It’s not like me to insert a period in titles. Actually, I don’t think I’ve ever done it. To me, a period represents finality, permanency – the end of a story. For this reason, I found it fitting to do so today. I hope everyone ‘gets’ my wording this post as if I were having a conversation with David – it’s just something I need to do. Somehow, some way… I feel he will see this. I do hope I’m right, because I never got to say goodbye to him.
The last time we spoke was mid-July, this abominable year of 2020. It was then you told me your arthritis was so bad you had to leave your job for good. I feel in my soul that this killed a big part of you, though you didn’t say it at the time.
We’d first met in junior high school and became friends. Later in adulthood, fate made us family by way of us each marrying a sister and brother. “Small world”, as they say. We went through much in life while being there for each other. Funerals, weddings, lifes ups and downs. Now your own funeral will be in a few days. As the tears fall, I try to come to grips with the fact I’ll never have you in my life down here anymore.
If there were a destiny meant for you down here – it was you being a Father. Brittany and Leanne, your two beautiful daughters, were your everlasting sunshine in an often bleak and gray world. You relished and appreciated both, spending every spare second with them. I often told you your smile was never bigger than when you had them with you. “Dad Day!!”, you would call it. I can’t imagine two daughters having a better dad. I am so glad they had YOU.
Although not related by blood, you were the closest thing to a brother I ever had in this life down here. Each being ‘only children’, I issued you that rightful Brother title shortly after the ending of my 21-year marriage. You often laughed at me for it, but knew deep down it’s what I considered you. We went from being ‘in-laws’ to just brother and sister. Many conversations of what we both endured over the course of each of our marriages strengthened our bond throughout the years. I confided in you with 100% trust – knowing you understood, empathized, and would never share any of my secrets. I will SO miss this, David. I already do.
We used to talk about wishing for a sibling in life, which I suppose many ‘only children’ do. I knew losing your Mom and Dad early in life had to be very hard on you, you’d tell me often how much you missed them. I’ll never forget the day you called me at work a couple years back, I immediately thought something was wrong since you never called me there. Through tears, you told me you’d just found out you had a sister you never knew about. I was thinking, I’d never heard you cry before. Those were tears of joy, of course! You were so very happy… a sister you never knew about. You’d said you instinctively called ME to share the news. I now have to admit David, there was a twinge of jealousy there. Perhaps you realized this when at the end of the conversation I said, “I’M still your sister, always remember that”. I do think you picked up on that little green factor.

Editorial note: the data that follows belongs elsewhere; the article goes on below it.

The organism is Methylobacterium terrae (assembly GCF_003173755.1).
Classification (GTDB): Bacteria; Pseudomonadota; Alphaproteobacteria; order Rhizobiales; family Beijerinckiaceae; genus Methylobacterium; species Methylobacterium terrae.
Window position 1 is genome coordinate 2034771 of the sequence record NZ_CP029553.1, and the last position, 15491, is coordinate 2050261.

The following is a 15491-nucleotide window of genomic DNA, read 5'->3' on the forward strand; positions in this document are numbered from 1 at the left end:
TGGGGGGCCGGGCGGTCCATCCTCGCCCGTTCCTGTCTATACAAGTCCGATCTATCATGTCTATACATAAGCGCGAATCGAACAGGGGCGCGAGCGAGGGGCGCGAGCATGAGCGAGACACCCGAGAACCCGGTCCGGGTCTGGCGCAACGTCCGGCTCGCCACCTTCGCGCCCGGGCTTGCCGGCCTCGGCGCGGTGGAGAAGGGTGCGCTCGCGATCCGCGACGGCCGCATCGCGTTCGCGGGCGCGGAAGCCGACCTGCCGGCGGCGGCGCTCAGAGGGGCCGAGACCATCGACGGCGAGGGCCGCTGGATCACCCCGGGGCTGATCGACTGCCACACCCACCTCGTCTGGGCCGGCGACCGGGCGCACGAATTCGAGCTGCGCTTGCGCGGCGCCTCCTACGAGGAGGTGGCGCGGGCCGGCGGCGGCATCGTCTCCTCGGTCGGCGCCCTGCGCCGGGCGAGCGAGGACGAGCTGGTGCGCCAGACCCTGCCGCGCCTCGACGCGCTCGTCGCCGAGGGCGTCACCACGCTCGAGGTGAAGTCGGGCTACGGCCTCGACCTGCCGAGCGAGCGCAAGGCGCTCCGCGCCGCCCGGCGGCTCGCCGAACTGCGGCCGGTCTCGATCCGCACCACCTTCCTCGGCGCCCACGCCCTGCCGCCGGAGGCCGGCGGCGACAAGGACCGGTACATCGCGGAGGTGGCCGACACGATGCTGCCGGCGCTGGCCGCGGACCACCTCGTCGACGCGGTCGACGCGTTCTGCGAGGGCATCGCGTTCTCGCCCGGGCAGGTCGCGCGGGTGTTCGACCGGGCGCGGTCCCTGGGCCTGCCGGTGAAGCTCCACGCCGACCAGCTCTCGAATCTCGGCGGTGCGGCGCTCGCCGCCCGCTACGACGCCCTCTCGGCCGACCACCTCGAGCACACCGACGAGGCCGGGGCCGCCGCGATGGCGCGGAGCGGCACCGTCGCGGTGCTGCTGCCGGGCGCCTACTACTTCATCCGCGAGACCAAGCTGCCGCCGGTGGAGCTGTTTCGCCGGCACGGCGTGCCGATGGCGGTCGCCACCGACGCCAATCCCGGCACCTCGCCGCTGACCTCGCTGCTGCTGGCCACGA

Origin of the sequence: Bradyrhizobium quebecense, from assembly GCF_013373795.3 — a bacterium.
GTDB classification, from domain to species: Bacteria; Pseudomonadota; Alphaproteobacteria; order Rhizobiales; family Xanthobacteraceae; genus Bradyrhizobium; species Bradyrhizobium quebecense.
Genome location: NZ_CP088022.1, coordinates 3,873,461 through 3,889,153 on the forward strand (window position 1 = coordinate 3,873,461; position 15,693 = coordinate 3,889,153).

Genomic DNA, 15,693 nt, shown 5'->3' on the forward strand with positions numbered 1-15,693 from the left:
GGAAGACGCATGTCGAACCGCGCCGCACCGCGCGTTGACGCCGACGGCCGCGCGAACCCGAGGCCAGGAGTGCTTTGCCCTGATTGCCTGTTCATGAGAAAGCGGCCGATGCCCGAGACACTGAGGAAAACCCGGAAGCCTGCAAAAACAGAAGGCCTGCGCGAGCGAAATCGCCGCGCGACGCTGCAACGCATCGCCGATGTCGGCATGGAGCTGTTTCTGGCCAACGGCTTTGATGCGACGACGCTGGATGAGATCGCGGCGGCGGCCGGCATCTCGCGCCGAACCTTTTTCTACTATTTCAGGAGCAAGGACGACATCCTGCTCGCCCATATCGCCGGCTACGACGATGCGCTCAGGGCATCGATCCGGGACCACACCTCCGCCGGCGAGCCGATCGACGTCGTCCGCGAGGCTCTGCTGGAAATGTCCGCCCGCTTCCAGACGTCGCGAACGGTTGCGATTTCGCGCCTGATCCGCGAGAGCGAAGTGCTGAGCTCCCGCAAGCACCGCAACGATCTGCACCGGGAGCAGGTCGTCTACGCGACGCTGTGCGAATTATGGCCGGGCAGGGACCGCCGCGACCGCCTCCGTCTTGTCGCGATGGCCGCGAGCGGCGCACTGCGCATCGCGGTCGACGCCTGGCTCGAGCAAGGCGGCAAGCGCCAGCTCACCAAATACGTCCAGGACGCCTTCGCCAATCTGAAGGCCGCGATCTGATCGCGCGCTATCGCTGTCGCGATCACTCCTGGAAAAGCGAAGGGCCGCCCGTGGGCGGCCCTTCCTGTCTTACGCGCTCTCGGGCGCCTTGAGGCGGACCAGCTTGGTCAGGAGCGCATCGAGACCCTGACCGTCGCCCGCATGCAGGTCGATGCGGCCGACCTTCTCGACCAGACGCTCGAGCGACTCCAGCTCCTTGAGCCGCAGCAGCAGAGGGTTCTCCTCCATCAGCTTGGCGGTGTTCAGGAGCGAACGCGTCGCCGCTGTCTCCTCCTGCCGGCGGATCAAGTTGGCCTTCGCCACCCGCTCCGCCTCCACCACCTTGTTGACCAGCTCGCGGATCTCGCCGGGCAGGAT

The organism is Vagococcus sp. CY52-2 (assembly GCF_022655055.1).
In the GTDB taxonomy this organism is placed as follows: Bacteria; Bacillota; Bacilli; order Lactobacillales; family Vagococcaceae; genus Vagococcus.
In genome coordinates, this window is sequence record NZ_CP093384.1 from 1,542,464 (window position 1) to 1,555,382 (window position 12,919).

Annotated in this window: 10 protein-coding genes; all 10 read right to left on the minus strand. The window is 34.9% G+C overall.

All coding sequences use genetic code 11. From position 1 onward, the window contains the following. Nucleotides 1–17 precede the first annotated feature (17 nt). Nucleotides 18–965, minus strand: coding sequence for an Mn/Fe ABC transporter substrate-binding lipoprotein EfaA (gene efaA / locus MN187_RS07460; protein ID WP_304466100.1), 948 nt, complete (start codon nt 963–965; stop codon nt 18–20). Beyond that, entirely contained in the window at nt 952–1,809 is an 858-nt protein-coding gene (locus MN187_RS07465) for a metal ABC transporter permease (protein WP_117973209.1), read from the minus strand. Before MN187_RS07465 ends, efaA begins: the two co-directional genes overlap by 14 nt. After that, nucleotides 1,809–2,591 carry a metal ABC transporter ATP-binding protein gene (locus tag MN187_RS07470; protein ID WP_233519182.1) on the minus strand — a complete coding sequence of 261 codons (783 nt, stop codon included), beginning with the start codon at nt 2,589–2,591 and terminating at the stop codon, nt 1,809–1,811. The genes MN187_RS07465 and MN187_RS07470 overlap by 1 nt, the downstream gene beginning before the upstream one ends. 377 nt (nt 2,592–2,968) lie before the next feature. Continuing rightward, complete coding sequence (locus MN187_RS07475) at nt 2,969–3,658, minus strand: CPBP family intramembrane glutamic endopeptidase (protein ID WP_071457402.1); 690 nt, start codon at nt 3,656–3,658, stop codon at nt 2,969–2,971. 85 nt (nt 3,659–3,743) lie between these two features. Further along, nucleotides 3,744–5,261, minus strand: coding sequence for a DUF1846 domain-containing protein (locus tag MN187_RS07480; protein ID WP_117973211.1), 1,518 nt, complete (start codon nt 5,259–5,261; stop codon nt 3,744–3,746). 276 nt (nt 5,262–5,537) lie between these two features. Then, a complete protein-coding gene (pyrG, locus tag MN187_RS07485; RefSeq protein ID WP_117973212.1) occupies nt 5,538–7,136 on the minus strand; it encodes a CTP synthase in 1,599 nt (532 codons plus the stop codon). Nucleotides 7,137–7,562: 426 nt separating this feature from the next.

You constantly reminded me of how lucky Keith and I were to have found each other. I can tell you, he loved you too – very much. Guys don’t make a habit of telling each other that, so I want to make sure you know. Life isn’t always fair. As your sister, I was always trying to find you a ‘forever mate’. God knows, you didn’t need any help in that area. But, I never stopped trying. I wanted that “forever” for you that I knew in my heart you wanted, too. So, please forgive me for my antics in that area. Especially for some of the heartbreak it brought you along the way.
Lord, how you loved my sausage gravy biscuits. When you and Brandy would stay over with Keith and I, I’d make sure you had some to take home for later. I’m sure your faithful brown lab Brandy got some too. You also loved my chili (hope those weren’t just your kind words). Due to some constraints, I’d struggled with true home cooking until later in life, but you always made me feel like I was good at it.
I don’t want to close this. Dammit, David. I miss you… already.
Our dear friend Angie will forgive me for this – you loved Angie so. After her Mama’s funeral which we’d both gotten lost en route to, at your insistence I followed you back to Charlotte. We talked on the phone while listening to our favorite tunes, flying down the country roads. Back in town, we drag raced via interstate for over twenty miles at completely foolish speeds. I’d never driven that fast in my life… I wonder if you had, as well. You told me later that was the most free you’d felt in your entire life. I felt it too. Guess adrenaline’ll do that to you, especially us old farts.
Go and be free, brother. Until that beautiful reunion. Know that your sister loves you so. Forever.
Even with the passage of many years… I guess there are some things that really don’t change.
Just when you think you’ve got it all figured out.
For an enhanced viewing experience, ⬆ just click the play arrow above!
And guess what… WE DID IT!!